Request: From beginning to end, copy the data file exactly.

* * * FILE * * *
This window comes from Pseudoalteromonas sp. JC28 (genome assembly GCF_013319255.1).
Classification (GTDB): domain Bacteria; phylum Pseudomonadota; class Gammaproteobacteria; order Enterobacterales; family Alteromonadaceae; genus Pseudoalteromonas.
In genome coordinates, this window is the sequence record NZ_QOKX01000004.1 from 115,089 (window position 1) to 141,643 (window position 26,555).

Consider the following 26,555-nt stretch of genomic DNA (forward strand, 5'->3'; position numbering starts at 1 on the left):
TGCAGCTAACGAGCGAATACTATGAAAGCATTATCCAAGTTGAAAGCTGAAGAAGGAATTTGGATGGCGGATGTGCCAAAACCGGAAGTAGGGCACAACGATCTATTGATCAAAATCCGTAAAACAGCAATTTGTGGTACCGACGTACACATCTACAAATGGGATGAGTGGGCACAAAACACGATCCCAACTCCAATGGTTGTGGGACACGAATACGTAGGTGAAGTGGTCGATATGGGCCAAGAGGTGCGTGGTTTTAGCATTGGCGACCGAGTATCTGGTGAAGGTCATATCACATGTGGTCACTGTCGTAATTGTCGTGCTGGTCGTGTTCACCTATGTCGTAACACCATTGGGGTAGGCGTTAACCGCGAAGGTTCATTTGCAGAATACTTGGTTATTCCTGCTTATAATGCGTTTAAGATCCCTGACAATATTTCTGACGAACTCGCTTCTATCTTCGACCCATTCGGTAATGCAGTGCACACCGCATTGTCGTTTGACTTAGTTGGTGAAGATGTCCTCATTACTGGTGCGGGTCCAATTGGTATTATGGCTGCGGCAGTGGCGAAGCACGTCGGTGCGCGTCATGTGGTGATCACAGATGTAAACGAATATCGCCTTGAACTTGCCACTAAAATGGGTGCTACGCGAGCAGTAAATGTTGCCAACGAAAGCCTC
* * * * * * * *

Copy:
This window comes from Pseudoalteromonas sp. JC28 (genome assembly GCF_013319255.1).
Classification (GTDB): domain Bacteria; phylum Pseudomonadota; class Gammaproteobacteria; order Enterobacterales; family Alteromonadaceae; genus Pseudoalteromonas.
In genome coordinates, this window is the sequence record NZ_QOKX01000004.1 from 115,089 (window position 1) to 141,643 (window position 26,555).

Consider the following 26,555-nt stretch of genomic DNA (forward strand, 5'->3'; position numbering starts at 1 on the left):
TGCAGCTAACGAGCGAATACTATGAAAGCATTATCCAAGTTGAAAGCTGAAGAAGGAATTTGGATGGCGGATGTGCCAAAACCGGAAGTAGGGCACAACGATCTATTGATCAAAATCCGTAAAACAGCAATTTGTGGTACCGACGTACACATCTACAAATGGGATGAGTGGGCACAAAACACGATCCCAACTCCAATGGTTGTGGGACACGAATACGTAGGTGAAGTGGTCGATATGGGCCAAGAGGTGCGTGGTTTTAGCATTGGCGACCGAGTATCTGGTGAAGGTCATATCACATGTGGTCACTGTCGTAATTGTCGTGCTGGTCGTGTTCACCTATGTCGTAACACCATTGGGGTAGGCGTTAACCGCGAAGGTTCATTTGCAGAATACTTGGTTATTCCTGCTTATAATGCGTTTAAGATCCCTGACAATATTTCTGACGAACTCGCTTCTATCTTCGACCCATTCGGTAATGCAGTGCACACCGCATTGTCGTTTGACTTAGTTGGTGAAGATGTCCTCATTACTGGTGCGGGTCCAATTGGTATTATGGCTGCGGCAGTGGCGAAGCACGTCGGTGCGCGTCATGTGGTGATCACAGATGTAAACGAATATCGCCTTGAACTTGCCACTAAAATGGGTGCTACGCGAGCAGTAAATGTTGCCAACGAAAGCCTC